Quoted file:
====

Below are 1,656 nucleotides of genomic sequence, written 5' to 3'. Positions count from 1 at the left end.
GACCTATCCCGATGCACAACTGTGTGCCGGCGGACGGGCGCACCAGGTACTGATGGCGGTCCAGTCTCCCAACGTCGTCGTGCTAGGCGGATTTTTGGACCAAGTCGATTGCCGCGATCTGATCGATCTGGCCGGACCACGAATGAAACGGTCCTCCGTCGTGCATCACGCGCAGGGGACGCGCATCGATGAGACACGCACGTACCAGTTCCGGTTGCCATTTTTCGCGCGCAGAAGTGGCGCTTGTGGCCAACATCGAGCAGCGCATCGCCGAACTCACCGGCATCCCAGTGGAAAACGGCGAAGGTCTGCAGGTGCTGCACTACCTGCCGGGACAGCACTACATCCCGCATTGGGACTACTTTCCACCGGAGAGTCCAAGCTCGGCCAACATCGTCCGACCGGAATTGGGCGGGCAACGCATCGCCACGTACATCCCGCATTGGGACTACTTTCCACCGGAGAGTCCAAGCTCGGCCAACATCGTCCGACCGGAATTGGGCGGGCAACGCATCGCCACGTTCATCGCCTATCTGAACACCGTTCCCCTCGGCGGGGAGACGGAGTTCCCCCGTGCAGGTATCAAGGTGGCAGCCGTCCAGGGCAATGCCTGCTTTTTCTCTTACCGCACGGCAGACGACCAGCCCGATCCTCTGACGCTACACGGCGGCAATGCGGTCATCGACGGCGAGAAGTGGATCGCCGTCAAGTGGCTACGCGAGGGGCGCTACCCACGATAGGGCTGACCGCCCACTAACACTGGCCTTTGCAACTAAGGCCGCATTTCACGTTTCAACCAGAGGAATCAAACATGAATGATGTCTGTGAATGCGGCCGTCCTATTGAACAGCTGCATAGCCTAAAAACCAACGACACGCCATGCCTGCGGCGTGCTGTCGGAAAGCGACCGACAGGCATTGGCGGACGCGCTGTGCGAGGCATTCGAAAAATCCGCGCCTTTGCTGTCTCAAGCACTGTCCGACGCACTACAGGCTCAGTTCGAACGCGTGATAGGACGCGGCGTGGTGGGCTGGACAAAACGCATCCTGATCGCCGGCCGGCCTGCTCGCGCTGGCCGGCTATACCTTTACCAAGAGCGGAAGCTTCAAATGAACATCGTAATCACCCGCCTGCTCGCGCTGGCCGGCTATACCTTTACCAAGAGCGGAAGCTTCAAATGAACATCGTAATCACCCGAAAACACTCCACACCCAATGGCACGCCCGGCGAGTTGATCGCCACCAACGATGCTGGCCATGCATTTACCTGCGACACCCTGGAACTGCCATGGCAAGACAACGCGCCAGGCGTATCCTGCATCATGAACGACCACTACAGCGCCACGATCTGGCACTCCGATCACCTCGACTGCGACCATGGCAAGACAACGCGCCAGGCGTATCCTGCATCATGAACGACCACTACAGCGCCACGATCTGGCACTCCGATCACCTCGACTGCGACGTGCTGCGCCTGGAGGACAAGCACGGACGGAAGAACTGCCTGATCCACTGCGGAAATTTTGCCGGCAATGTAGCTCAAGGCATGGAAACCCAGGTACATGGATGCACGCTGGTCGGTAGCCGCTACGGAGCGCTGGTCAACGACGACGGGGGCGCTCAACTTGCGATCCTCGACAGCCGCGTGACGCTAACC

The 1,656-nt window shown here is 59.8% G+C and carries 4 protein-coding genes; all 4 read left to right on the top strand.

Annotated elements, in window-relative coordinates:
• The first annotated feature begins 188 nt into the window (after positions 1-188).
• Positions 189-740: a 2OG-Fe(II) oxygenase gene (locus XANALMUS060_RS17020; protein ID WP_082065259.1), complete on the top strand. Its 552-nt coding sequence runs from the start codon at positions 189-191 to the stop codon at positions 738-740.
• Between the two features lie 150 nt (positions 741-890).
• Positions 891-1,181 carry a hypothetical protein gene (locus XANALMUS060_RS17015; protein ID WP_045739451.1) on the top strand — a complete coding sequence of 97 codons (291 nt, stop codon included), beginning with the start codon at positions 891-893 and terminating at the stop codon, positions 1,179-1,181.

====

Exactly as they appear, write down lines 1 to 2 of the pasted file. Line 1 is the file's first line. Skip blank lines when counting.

Below are 1,656 nucleotides of genomic sequence, written 5' to 3'. Positions count from 1 at the left end.
GACCTATCCCGATGCACAACTGTGTGCCGGCGGACGGGCGCACCAGGTACTGATGGCGGTCCAGTCTCCCAACGTCGTCGTGCTAGGCGGATTTTTGGACCAAGTCGATTGCCGCGATCTGATCGATCTGGCCGGACCACGAATGAAACGGTCCTCCGTCGTGCATCACGCGCAGGGGACGCGCATCGATGAGACACGCACGTACCAGTTCCGGTTGCCATTTTTCGCGCGCAGAAGTGGCGCTTGTGGCCAACATCGAGCAGCGCATCGCCGAACTCACCGGCATCCCAGTGGAAAACGGCGAAGGTCTGCAGGTGCTGCACTACCTGCCGGGACAGCACTACATCCCGCATTGGGACTACTTTCCACCGGAGAGTCCAAGCTCGGCCAACATCGTCCGACCGGAATTGGGCGGGCAACGCATCGCCACGTACATCCCGCATTGGGACTACTTTCCACCGGAGAGTCCAAGCTCGGCCAACATCGTCCGACCGGAATTGGGCGGGCAACGCATCGCCACGTTCATCGCCTATCTGAACACCGTTCCCCTCGGCGGGGAGACGGAGTTCCCCCGTGCAGGTATCAAGGTGGCAGCCGTCCAGGGCAATGCCTGCTTTTTCTCTTACCGCACGGCAGACGACCAGCCCGATCCTCTGACGCTACACGGCGGCAATGCGGTCATCGACGGCGAGAAGTGGATCGCCGTCAAGTGGCTACGCGAGGGGCGCTACCCACGATAGGGCTGACCGCCCACTAACACTGGCCTTTGCAACTAAGGCCGCATTTCACGTTTCAACCAGAGGAATCAAACATGAATGATGTCTGTGAATGCGGCCGTCCTATTGAACAGCTGCATAGCCTAAAAACCAACGACACGCCATGCCTGCGGCGTGCTGTCGGAAAGCGACCGACAGGCATTGGCGGACGCGCTGTGCGAGGCATTCGAAAAATCCGCGCCTTTGCTGTCTCAAGCACTGTCCGACGCACTACAGGCTCAGTTCGAACGCGTGATAGGACGCGGCGTGGTGGGCTGGACAAAACGCATCCTGATCGCCGGCCGGCCTGCTCGCGCTGGCCGGCTATACCTTTACCAAGAGCGGAAGCTTCAAATGAACATCGTAATCACCCGCCTGCTCGCGCTGGCCGGCTATACCTTTACCAAGAGCGGAAGCTTCAAATGAACATCGTAATCACCCGAAAACACTCCACACCCAATGGCACGCCCGGCGAGTTGATCGCCACCAACGATGCTGGCCATGCATTTACCTGCGACACCCTGGAACTGCCATGGCAAGACAACGCGCCAGGCGTATCCTGCATCATGAACGACCACTACAGCGCCACGATCTGGCACTCCGATCACCTCGACTGCGACCATGGCAAGACAACGCGCCAGGCGTATCCTGCATCATGAACGACCACTACAGCGCCACGATCTGGCACTCCGATCACCTCGACTGCGACGTGCTGCGCCTGGAGGACAAGCACGGACGGAAGAACTGCCTGATCCACTGCGGAAATTTTGCCGGCAATGTAGCTCAAGGCATGGAAACCCAGGTACATGGATGCACGCTGGTCGGTAGCCGCTACGGAGCGCTGGTCAACGACGACGGGGGCGCTCAACTTGCGATCCTCGACAGCCGCGTGACGCTAACC